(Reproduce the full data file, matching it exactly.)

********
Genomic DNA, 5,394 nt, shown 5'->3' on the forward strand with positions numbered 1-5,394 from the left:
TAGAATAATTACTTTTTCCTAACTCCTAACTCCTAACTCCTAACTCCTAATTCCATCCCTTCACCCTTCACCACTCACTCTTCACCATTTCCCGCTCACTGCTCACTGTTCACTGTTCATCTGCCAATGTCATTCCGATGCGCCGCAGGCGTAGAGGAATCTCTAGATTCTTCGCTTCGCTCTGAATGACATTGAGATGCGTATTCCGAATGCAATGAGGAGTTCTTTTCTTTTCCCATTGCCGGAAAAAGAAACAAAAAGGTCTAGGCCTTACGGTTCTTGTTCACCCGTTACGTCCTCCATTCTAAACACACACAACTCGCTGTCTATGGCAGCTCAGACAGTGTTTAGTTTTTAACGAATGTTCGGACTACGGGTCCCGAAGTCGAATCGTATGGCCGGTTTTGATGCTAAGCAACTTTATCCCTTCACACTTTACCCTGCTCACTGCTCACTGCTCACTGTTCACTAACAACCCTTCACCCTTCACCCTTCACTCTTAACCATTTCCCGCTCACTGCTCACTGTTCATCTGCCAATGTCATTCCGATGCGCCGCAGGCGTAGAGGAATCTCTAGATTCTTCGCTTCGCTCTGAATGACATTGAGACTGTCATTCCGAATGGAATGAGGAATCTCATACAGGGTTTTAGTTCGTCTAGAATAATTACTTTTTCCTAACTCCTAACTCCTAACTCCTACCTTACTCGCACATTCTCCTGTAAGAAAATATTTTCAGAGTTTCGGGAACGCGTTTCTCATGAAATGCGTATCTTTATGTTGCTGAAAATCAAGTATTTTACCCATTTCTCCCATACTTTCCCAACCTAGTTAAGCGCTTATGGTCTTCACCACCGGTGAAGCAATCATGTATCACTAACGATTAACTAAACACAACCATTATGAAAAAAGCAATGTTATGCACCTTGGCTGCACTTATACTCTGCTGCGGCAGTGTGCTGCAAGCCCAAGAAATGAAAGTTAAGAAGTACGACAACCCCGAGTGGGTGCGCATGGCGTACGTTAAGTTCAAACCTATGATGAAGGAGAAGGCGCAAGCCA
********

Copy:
Genomic DNA, 5,394 nt, shown 5'->3' on the forward strand with positions numbered 1-5,394 from the left:
TAGAATAATTACTTTTTCCTAACTCCTAACTCCTAACTCCTAACTCCTAATTCCATCCCTTCACCCTTCACCACTCACTCTTCACCATTTCCCGCTCACTGCTCACTGTTCACTGTTCATCTGCCAATGTCATTCCGATGCGCCGCAGGCGTAGAGGAATCTCTAGATTCTTCGCTTCGCTCTGAATGACATTGAGATGCGTATTCCGAATGCAATGAGGAGTTCTTTTCTTTTCCCATTGCCGGAAAAAGAAACAAAAAGGTCTAGGCCTTACGGTTCTTGTTCACCCGTTACGTCCTCCATTCTAAACACACACAACTCGCTGTCTATGGCAGCTCAGACAGTGTTTAGTTTTTAACGAATGTTCGGACTACGGGTCCCGAAGTCGAATCGTATGGCCGGTTTTGATGCTAAGCAACTTTATCCCTTCACACTTTACCCTGCTCACTGCTCACTGCTCACTGTTCACTAACAACCCTTCACCCTTCACCCTTCACTCTTAACCATTTCCCGCTCACTGCTCACTGTTCATCTGCCAATGTCATTCCGATGCGCCGCAGGCGTAGAGGAATCTCTAGATTCTTCGCTTCGCTCTGAATGACATTGAGACTGTCATTCCGAATGGAATGAGGAATCTCATACAGGGTTTTAGTTCGTCTAGAATAATTACTTTTTCCTAACTCCTAACTCCTAACTCCTACCTTACTCGCACATTCTCCTGTAAGAAAATATTTTCAGAGTTTCGGGAACGCGTTTCTCATGAAATGCGTATCTTTATGTTGCTGAAAATCAAGTATTTTACCCATTTCTCCCATACTTTCCCAACCTAGTTAAGCGCTTATGGTCTTCACCACCGGTGAAGCAATCATGTATCACTAACGATTAACTAAACACAACCATTATGAAAAAAGCAATGTTATGCACCTTGGCTGCACTTATACTCTGCTGCGGCAGTGTGCTGCAAGCCCAAGAAATGAAAGTTAAGAAGTACGACAACCCCGAGTGGGTGCGCATGGCGTACGTTAAGTTCAAACCTATGATGAAGGAGAAGGCGCAAGCCA